Tiger Woods returns to Augusta National trying to recapture the dominance he once displayed in golf's biggest events
AUGUSTA, GA. -- The first shot I ever saw Tiger Woods hit was on No. 3 at Augusta National in a practice round before the 1995 Masters. He had clipped a tree off the tee on the short par 4 and landed in a crosswalk less than 100 yards down the fairway.
The first remarkable thing Tiger did was to play the ball where it ended up instead of re-teeing, as most would in a practice round. The second nearly unbelievable thing he did was hit a high cut 2-iron off a tight lie from about 240 yards uphill to the shallow green.
The ball soared to the kind of height I had only seen Jack Nicklaus achieve with a 2-iron and it landed on the green with the delicate plop of an 8-iron and nestled about 12 feet from the pin.
As the ball was in the air, Tiger twirled the club with an air of satisfaction I have come to appreciate over the years.
"Oh my," I said to my friend, Jim Litke of The Associated Press, who chuckled, took a deep draw on his cigar and said, "Doc, the dude is special."
Indeed, Tiger was 19 years old, 150 pounds of wiry power and was playing in his first Masters by virtue of having won the 1994 U.S. Amateur, his first of three consecutive victories in that event.
Ben Crenshaw won that 1995 Masters on a tearful Sunday just five days after he was a pallbearer for his long-time coach Harvey Penick. Woods was T-41 and 19 strokes back, but he was the only one of five amateurs in the field to make the cut. The next year, Woods missed the cut.
And then the Tiger Woods Era began in 1997. After playing the first nine holes in 40 strokes, and appearing a bit overmatched in his pairing with defending champion Nick Faldo, the 21-year-old Woods played the last 63 holes 22 under par and won by 12 strokes at 18-under-par 270 -- both tournament records.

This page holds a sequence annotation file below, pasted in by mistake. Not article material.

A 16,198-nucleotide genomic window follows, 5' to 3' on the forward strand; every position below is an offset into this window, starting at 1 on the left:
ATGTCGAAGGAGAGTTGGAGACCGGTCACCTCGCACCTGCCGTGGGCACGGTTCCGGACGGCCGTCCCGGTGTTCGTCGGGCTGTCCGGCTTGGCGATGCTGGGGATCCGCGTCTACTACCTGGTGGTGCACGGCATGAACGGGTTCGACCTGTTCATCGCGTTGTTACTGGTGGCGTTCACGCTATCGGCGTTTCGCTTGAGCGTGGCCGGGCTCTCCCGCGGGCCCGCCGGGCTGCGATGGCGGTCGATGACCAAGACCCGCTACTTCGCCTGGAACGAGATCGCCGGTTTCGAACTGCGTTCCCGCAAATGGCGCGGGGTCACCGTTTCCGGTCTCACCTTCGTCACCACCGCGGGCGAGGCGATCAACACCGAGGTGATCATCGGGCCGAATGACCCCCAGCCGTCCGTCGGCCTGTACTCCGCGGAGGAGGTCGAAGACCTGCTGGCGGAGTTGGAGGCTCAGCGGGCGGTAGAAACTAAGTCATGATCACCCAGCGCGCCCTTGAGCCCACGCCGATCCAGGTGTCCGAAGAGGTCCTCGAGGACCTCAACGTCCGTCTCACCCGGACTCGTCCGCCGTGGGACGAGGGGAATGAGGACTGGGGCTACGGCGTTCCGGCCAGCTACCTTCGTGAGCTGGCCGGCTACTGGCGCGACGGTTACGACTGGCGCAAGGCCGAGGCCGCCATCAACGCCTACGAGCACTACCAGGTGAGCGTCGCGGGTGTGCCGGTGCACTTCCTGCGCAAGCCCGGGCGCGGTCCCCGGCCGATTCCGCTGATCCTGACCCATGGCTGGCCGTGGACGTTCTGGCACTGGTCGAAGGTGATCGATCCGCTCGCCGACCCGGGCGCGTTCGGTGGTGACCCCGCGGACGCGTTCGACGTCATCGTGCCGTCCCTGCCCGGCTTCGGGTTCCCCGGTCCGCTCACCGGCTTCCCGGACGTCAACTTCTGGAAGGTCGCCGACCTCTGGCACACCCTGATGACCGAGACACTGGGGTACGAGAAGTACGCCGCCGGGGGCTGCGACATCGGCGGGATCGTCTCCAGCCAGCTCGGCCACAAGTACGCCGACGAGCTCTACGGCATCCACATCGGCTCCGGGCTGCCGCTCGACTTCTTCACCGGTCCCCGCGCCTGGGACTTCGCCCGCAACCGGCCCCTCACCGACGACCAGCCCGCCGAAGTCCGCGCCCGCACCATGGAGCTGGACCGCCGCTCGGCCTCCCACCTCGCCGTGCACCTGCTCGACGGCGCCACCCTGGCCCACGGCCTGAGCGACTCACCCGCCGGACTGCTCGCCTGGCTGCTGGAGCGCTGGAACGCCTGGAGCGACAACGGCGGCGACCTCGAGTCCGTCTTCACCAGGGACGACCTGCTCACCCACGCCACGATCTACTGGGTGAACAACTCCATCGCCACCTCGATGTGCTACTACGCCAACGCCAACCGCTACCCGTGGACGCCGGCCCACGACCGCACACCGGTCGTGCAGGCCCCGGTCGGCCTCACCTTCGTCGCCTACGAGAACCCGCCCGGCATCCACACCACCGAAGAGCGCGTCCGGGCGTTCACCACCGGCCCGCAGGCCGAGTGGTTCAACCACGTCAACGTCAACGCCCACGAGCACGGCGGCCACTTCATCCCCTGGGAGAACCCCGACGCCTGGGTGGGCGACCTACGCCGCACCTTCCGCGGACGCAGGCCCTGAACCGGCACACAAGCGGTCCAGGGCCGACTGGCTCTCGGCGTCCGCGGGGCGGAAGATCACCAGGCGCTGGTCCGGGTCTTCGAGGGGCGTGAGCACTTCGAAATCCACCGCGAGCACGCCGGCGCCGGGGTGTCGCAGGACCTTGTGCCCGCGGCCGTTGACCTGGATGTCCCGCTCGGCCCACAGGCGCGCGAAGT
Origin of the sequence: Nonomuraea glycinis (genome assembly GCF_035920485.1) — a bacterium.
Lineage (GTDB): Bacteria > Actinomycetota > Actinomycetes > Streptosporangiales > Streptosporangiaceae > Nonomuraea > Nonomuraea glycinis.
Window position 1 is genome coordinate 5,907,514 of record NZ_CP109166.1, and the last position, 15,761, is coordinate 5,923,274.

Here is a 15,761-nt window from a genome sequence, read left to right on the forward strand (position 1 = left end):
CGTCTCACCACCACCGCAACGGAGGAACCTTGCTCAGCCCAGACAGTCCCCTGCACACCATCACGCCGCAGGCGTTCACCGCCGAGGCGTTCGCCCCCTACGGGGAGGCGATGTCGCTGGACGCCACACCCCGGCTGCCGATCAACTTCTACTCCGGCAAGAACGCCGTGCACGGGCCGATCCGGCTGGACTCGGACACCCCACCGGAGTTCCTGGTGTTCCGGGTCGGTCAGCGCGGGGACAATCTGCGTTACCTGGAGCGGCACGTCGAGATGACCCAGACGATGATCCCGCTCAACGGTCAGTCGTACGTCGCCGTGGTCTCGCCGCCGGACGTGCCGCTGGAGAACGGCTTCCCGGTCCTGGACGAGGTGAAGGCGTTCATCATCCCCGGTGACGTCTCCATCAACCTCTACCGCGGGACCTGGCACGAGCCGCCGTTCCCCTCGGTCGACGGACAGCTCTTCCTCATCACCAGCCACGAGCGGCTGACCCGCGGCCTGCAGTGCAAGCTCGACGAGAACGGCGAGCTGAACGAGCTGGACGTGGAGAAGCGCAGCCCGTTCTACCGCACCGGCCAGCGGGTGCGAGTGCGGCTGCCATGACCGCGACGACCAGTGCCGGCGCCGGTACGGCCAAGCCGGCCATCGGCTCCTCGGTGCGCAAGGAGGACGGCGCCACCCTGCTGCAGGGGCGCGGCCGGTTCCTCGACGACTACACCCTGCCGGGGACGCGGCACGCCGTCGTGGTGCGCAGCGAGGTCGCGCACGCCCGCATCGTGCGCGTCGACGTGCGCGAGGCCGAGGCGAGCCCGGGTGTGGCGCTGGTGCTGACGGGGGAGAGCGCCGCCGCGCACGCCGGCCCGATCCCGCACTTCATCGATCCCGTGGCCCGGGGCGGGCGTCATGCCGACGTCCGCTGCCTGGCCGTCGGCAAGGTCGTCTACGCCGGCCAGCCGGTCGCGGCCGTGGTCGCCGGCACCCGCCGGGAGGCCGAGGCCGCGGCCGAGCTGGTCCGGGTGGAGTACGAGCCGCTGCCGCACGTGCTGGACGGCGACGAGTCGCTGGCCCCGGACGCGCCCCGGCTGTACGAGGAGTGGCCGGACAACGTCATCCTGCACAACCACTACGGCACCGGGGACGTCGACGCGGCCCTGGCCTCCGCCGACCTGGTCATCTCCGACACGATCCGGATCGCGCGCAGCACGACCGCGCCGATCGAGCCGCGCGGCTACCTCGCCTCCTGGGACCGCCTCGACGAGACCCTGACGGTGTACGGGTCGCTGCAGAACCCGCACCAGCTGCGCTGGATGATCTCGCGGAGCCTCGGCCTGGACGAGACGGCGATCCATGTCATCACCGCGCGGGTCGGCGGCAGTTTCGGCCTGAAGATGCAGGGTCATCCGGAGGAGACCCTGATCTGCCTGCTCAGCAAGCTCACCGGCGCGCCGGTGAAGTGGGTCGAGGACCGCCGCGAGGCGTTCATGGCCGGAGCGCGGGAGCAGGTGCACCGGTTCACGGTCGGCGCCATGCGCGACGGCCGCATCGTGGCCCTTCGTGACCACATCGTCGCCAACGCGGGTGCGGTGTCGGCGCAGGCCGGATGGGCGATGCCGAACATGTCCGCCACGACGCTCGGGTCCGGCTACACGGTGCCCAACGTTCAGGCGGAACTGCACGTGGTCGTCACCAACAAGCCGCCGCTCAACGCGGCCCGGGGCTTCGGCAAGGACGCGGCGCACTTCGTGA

Beginning with that 1997 Masters, Woods picked up the green jacket in four of nine competitions and it seemed like the prediction by Nicklaus that "Tiger will win more Masters than Arnold [Palmer] and I combined (10)" would be accurate.
But remarkably, it has now been eight years since Woods has had the defending champion drape a 42-long over his shoulders as he slipped his arms into the sleeves.
Perhaps even more remarkably, if Woods does not win here this week he will go into the U.S. Open at Merion five years removed from the last of his 14 major championships. So how did we get here?
Well, the easy argument in terms of the Masters is that the so-called "Tiger-proofing" of Augusta National worked. The first lengthening of the course -- to 7,270 yards -- occurred in 2002. Woods won two Masters -- 1997 and '01 before -- and two after 2002 and '05.
Then in 2006, six tees were lengthened and Augusta National was stretched to 7,435 yards. Since that happened, Woods has not won here. The record six green jackets by Nicklaus -- once endangered -- now seems safer, as does his professional major mark of 18, which once also seemed certain to fall.
In the case of the majors in general, Woods, one of the greatest closers in the history of the game, has struggled on the weekends and if you want to hang a name on that malaise it would be since he got Yanged at the 2009 PGA Championship.
That year was the beginning of a stretch Tiger seems to be emerging from this year in which his putter let him down. If Woods had putted in '09 the way he putted in 2000, he could have won the Masters, U.S. Open and PGA.
But on that Sunday at Hazeltine National, it was Y.E. Yang who made the big putts while closing with a 70 to the 75 by Woods, who blew the 54-hole lead in a major for the first time in 15 tries.
Since Yang stripped away the mantle of invincibility from Woods his ability to produce weekend magic has diminished greatly.